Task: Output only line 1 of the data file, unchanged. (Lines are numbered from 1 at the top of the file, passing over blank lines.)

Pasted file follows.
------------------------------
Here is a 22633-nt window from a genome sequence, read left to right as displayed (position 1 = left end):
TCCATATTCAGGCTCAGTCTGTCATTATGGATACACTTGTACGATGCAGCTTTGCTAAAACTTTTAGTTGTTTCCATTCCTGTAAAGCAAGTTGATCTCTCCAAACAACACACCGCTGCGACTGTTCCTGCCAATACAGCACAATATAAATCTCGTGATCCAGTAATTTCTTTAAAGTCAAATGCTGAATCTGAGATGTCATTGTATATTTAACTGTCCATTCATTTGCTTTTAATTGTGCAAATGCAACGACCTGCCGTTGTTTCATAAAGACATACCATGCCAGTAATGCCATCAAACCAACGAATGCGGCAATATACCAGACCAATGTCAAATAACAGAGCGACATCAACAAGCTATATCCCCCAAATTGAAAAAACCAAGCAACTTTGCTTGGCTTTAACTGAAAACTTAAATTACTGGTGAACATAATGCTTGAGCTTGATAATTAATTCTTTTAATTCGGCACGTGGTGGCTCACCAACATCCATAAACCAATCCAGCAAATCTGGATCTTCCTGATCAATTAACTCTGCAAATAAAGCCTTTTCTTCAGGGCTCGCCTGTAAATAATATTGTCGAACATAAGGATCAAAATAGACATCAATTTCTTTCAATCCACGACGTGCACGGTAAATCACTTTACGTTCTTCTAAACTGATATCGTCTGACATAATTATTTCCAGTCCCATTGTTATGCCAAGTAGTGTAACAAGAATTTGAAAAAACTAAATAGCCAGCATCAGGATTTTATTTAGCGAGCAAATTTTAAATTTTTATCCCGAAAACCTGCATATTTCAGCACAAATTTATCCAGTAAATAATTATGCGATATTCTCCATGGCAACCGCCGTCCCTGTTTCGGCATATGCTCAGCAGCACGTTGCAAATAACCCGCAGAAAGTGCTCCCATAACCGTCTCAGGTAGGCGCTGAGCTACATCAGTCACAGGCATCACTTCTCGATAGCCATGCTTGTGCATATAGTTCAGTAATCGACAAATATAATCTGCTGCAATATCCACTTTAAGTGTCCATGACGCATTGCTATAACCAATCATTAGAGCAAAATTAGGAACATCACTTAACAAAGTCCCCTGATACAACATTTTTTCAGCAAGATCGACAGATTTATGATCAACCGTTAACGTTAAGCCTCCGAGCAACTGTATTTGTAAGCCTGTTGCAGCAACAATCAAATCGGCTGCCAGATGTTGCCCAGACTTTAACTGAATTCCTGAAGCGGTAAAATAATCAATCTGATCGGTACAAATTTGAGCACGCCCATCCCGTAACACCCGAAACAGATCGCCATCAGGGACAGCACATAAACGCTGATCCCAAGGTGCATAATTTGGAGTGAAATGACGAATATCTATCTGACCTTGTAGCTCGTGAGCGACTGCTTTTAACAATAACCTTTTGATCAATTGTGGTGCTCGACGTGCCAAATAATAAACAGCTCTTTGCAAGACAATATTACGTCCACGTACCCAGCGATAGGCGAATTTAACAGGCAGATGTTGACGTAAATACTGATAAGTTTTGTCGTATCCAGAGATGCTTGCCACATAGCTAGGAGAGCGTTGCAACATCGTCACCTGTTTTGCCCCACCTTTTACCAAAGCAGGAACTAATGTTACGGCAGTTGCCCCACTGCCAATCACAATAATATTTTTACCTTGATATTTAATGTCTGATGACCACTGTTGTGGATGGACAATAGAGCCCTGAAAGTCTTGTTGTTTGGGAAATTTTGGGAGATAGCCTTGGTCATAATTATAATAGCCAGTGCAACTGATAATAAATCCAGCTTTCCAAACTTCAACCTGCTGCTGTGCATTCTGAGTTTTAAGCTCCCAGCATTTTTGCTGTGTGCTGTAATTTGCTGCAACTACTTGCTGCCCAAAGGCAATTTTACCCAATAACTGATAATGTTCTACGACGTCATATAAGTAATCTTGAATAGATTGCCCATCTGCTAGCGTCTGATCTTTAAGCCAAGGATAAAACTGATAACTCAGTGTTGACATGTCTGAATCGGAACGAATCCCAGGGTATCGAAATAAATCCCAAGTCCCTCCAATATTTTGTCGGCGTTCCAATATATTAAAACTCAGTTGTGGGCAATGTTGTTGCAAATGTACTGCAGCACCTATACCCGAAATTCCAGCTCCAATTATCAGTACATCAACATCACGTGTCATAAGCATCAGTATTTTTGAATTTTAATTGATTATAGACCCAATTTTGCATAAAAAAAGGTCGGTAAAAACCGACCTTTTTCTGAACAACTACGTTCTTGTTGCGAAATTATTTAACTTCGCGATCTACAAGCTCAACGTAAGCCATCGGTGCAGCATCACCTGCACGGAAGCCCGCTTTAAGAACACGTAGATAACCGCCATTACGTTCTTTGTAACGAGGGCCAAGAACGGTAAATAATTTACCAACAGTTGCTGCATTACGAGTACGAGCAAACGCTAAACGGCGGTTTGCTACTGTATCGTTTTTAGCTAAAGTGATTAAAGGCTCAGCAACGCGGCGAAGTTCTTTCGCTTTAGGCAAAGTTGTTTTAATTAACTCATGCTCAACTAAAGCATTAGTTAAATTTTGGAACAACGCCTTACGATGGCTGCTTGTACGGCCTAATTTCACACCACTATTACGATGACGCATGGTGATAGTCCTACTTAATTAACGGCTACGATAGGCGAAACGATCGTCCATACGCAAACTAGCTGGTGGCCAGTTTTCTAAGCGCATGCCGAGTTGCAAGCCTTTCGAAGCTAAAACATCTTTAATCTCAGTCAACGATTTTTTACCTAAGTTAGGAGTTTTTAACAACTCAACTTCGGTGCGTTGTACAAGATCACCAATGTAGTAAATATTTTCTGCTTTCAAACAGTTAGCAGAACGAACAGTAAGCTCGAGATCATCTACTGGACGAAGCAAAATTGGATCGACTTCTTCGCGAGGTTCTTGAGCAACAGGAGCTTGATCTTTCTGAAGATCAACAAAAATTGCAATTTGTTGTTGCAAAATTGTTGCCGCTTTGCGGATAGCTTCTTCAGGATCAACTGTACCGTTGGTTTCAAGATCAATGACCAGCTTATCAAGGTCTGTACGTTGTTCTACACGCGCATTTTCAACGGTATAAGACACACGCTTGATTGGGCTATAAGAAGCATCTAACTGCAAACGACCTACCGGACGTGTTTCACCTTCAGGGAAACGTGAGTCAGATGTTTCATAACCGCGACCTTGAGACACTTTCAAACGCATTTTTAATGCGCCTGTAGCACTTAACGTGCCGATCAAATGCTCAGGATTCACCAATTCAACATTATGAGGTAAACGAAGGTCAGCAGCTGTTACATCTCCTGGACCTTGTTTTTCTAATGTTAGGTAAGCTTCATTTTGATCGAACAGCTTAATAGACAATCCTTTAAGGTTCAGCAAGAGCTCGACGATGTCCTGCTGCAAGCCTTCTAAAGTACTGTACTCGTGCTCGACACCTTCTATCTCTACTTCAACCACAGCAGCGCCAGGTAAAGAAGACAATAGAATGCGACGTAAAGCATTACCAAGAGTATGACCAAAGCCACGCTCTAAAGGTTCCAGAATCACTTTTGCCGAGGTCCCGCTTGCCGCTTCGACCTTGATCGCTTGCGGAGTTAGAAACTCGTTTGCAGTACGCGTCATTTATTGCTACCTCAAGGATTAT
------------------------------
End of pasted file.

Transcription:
Here is a 22633-nt window from a genome sequence, read left to right as displayed (position 1 = left end):